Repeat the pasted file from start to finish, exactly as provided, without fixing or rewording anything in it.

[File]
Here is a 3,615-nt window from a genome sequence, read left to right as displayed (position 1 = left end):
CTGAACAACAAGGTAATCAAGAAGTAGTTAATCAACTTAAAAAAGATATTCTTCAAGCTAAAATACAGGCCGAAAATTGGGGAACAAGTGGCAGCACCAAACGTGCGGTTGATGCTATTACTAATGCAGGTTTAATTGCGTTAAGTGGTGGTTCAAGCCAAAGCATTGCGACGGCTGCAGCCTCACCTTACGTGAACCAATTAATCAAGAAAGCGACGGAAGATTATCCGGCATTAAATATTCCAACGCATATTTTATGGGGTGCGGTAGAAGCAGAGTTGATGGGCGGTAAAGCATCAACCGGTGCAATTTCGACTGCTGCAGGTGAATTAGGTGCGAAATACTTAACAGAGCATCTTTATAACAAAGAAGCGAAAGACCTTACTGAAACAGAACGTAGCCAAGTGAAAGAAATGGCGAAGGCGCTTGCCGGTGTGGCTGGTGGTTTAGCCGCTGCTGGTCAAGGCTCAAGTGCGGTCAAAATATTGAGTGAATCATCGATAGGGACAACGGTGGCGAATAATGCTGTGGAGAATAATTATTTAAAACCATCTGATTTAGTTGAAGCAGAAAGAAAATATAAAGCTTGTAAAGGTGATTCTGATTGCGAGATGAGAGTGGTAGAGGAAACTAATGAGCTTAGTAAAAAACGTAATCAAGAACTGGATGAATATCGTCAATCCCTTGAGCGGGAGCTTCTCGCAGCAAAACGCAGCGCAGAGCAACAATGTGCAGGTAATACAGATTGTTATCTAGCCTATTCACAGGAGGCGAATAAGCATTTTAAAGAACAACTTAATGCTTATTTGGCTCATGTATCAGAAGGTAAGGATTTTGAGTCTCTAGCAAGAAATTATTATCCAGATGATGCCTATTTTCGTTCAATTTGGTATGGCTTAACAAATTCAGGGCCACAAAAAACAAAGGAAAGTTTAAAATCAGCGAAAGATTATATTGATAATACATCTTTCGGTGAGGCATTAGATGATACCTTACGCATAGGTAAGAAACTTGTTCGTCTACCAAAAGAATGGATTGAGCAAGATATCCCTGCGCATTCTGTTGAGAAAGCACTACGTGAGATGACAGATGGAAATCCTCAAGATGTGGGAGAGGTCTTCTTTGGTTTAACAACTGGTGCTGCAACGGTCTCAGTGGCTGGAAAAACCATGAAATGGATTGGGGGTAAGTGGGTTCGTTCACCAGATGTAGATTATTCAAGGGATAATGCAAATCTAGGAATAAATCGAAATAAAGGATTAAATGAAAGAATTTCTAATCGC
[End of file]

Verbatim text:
Here is a 3,615-nt window from a genome sequence, read left to right as displayed (position 1 = left end):
CTGAACAACAAGGTAATCAAGAAGTAGTTAATCAACTTAAAAAAGATATTCTTCAAGCTAAAATACAGGCCGAAAATTGGGGAACAAGTGGCAGCACCAAACGTGCGGTTGATGCTATTACTAATGCAGGTTTAATTGCGTTAAGTGGTGGTTCAAGCCAAAGCATTGCGACGGCTGCAGCCTCACCTTACGTGAACCAATTAATCAAGAAAGCGACGGAAGATTATCCGGCATTAAATATTCCAACGCATATTTTATGGGGTGCGGTAGAAGCAGAGTTGATGGGCGGTAAAGCATCAACCGGTGCAATTTCGACTGCTGCAGGTGAATTAGGTGCGAAATACTTAACAGAGCATCTTTATAACAAAGAAGCGAAAGACCTTACTGAAACAGAACGTAGCCAAGTGAAAGAAATGGCGAAGGCGCTTGCCGGTGTGGCTGGTGGTTTAGCCGCTGCTGGTCAAGGCTCAAGTGCGGTCAAAATATTGAGTGAATCATCGATAGGGACAACGGTGGCGAATAATGCTGTGGAGAATAATTATTTAAAACCATCTGATTTAGTTGAAGCAGAAAGAAAATATAAAGCTTGTAAAGGTGATTCTGATTGCGAGATGAGAGTGGTAGAGGAAACTAATGAGCTTAGTAAAAAACGTAATCAAGAACTGGATGAATATCGTCAATCCCTTGAGCGGGAGCTTCTCGCAGCAAAACGCAGCGCAGAGCAACAATGTGCAGGTAATACAGATTGTTATCTAGCCTATTCACAGGAGGCGAATAAGCATTTTAAAGAACAACTTAATGCTTATTTGGCTCATGTATCAGAAGGTAAGGATTTTGAGTCTCTAGCAAGAAATTATTATCCAGATGATGCCTATTTTCGTTCAATTTGGTATGGCTTAACAAATTCAGGGCCACAAAAAACAAAGGAAAGTTTAAAATCAGCGAAAGATTATATTGATAATACATCTTTCGGTGAGGCATTAGATGATACCTTACGCATAGGTAAGAAACTTGTTCGTCTACCAAAAGAATGGATTGAGCAAGATATCCCTGCGCATTCTGTTGAGAAAGCACTACGTGAGATGACAGATGGAAATCCTCAAGATGTGGGAGAGGTCTTCTTTGGTTTAACAACTGGTGCTGCAACGGTCTCAGTGGCTGGAAAAACCATGAAATGGATTGGGGGTAAGTGGGTTCGTTCACCAGATGTAGATTATTCAAGGGATAATGCAAATCTAGGAATAAATCGAAATAAAGGATTAAATGAAAGAATTTCTAATCGC